of Vines and Vinegrowers
In the Gospel this week Jesus introduces us to the image of the vine and the vinegrower. The vinegrower is judicious in his pruning, cutting back the branches that don’t bear any fruit so that the rest of the vine can bear much fruit.
Now, as I have told you before, I do not have much of a ‘green thumb’ - that is, I’m not very good at keeping plants alive. In fact some of you helped me with my Facebook rumination about how to rescue some bulbs and rose bushes from my parents house before it is sold. Anyone who has had to go through a similar process with their family knows how difficult this can be. Often something strange and kind of out of the blue becomes the focal point for your anxiety around grief and loss and for me it is certainly ‘Papa’s Roses.’ My grandfather, who passed away in 2015, was a quiet man who seemed to carry most of his own grief and worry from surviving the Great Depression and World War II in two very green thumbs. Which left us with beautifully timed gardens that stay colorful all spring and summer, and some very beautiful rose bushes.
And while I may be able to recover some bulbs and planting’s from Papa’s Garden, the reality is I did not ‘abide in him’ nearly enough while he was alive to maintain such a beautiful garden (nor do I have the space here in Bolton Hill!) and so in some sense, that part has been ‘pruned away’ and I will have to work awfully hard to get it back.
Fortunately, I did abide in my Grandfather in other ways, particularly his faith, his devotion to his family, his patience with and care for others, his perhaps intense frugality, and his delight in taking things apart and putting them back together again. So I do not lament too much in the loss of the garden, because Papa’s roots still run quite deep in me.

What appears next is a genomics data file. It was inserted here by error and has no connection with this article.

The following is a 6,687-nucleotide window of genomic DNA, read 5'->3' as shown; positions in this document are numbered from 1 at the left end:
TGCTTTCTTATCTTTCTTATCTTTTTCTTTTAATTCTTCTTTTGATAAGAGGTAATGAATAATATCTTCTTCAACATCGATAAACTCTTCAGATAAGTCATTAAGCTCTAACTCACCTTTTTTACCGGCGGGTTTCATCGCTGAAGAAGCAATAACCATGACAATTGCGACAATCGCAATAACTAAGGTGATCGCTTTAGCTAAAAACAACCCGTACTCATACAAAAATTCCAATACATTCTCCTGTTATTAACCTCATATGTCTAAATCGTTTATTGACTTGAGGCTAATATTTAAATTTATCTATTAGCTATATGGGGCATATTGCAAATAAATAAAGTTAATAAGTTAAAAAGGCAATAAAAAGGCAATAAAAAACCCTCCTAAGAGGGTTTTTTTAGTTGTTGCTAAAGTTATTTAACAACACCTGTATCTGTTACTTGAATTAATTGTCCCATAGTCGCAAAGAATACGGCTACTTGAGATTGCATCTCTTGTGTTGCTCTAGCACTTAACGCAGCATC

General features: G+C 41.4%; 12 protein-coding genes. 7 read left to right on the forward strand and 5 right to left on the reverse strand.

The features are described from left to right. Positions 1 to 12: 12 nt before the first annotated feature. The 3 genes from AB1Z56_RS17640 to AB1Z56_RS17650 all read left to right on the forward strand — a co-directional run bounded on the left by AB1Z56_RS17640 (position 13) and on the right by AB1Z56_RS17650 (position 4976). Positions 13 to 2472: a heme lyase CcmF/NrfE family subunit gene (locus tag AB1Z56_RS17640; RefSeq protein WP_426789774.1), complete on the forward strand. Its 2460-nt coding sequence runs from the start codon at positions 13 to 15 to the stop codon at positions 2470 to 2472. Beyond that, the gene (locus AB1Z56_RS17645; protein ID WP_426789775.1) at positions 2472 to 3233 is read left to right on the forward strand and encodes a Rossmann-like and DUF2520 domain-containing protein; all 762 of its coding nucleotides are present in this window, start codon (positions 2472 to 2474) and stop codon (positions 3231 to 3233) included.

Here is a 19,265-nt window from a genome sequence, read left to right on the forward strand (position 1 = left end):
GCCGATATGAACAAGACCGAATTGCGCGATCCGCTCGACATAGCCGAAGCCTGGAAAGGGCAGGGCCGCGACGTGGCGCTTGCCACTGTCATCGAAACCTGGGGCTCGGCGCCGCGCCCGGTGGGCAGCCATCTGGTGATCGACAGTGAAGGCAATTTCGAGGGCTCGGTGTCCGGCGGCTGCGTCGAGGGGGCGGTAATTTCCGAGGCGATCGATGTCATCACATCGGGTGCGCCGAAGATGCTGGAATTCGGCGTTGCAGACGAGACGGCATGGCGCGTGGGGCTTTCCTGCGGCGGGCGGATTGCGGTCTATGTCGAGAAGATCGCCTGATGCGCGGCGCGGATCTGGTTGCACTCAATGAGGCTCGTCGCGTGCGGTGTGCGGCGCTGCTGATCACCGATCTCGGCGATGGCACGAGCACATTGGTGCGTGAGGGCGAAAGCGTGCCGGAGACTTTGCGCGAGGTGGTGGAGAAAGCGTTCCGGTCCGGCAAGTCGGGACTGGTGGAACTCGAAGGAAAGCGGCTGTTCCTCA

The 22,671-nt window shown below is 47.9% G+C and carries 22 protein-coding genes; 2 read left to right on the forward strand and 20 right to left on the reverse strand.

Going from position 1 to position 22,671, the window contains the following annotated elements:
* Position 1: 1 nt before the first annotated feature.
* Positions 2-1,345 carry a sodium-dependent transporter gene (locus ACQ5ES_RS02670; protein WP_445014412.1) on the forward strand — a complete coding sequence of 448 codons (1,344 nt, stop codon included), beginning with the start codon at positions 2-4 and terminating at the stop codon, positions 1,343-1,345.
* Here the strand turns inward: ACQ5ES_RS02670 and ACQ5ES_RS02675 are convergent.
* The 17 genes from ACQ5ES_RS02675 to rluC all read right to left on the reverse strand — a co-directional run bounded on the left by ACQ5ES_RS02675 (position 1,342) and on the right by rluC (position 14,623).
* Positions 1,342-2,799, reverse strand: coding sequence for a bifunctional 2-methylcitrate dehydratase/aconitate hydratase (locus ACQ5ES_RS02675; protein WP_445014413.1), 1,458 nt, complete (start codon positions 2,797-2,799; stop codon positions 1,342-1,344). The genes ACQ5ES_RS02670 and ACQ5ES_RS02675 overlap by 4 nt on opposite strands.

As Christians, we are invited into a similar relationship with Jesus the vinegrower and the large vineyard of the Christian tradition. There is nothing wrong with trimming parts of the tradition off that have outlived their usefulness (or perhaps shouldn’t have been there at all!) There is no room in the Church for misogyny, homophobia, racism, sexism, or judgement of others based on their age, gender, or identity. I am grateful that Christ has worked very hard pruning back the Episcopal Church in order to allow a stronger vine to grow.
But we also must ask how close we are to the vine, in order to ensure that we are not in danger of being pruned ourselves. An important question to ask in this regard is ‘how central is Jesus Christ to your daily life?’ While some prefer the (in my opinion heretical) question ‘What Would Jesus Do?’ I prefer the query ‘Where is Christ in this?’
‘Where is Christ in this?’ When I yell at the guy running the stop sign for the umpteenth time. ‘Where is Christ in this?’ As I prepare to make a caustic remark to someone in person or on social media. ‘Where is Christ in this?’ As I contemplate skipping out on a community cleanup or neighborhood event because I’m too tired. These questions matter because no matter how right our politics are - ultimately it is faith that people come seeking at church, relationship with Jesus and with other Christians. That is the fruit they are seeking, and that is what Memorial is so very good at offering.
If we keep ourselves close to vine, and seek a deeper relationship with the vinegrower, I have no doubt we will bear much fruit.